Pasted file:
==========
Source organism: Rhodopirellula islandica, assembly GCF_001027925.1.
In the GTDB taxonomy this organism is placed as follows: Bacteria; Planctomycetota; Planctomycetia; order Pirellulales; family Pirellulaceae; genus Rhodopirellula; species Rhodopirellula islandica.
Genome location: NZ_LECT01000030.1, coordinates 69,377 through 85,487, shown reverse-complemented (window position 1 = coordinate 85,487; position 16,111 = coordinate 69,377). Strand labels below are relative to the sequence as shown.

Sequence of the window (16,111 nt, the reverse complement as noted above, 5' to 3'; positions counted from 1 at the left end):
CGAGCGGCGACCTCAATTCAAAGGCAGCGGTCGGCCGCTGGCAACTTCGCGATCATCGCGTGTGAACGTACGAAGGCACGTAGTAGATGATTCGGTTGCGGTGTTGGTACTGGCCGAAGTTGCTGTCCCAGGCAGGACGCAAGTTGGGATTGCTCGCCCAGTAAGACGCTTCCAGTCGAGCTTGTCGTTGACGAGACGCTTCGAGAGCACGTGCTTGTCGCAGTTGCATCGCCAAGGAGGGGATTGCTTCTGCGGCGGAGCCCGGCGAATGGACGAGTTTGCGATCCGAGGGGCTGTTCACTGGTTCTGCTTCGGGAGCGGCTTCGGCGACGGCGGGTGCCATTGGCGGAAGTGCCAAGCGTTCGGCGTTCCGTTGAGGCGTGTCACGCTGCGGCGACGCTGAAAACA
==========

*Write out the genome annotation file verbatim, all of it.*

Source organism: Rhodopirellula islandica, assembly GCF_001027925.1.
In the GTDB taxonomy this organism is placed as follows: Bacteria; Planctomycetota; Planctomycetia; order Pirellulales; family Pirellulaceae; genus Rhodopirellula; species Rhodopirellula islandica.
Genome location: NZ_LECT01000030.1, coordinates 69,377 through 85,487, shown reverse-complemented (window position 1 = coordinate 85,487; position 16,111 = coordinate 69,377). Strand labels below are relative to the sequence as shown.

Sequence of the window (16,111 nt, the reverse complement as noted above, 5' to 3'; positions counted from 1 at the left end):
CGAGCGGCGACCTCAATTCAAAGGCAGCGGTCGGCCGCTGGCAACTTCGCGATCATCGCGTGTGAACGTACGAAGGCACGTAGTAGATGATTCGGTTGCGGTGTTGGTACTGGCCGAAGTTGCTGTCCCAGGCAGGACGCAAGTTGGGATTGCTCGCCCAGTAAGACGCTTCCAGTCGAGCTTGTCGTTGACGAGACGCTTCGAGAGCACGTGCTTGTCGCAGTTGCATCGCCAAGGAGGGGATTGCTTCTGCGGCGGAGCCCGGCGAATGGACGAGTTTGCGATCCGAGGGGCTGTTCACTGGTTCTGCTTCGGGAGCGGCTTCGGCGACGGCGGGTGCCATTGGCGGAAGTGCCAAGCGTTCGGCGTTCCGTTGAGGCGTGTCACGCTGCGGCGACGCTGAAAACA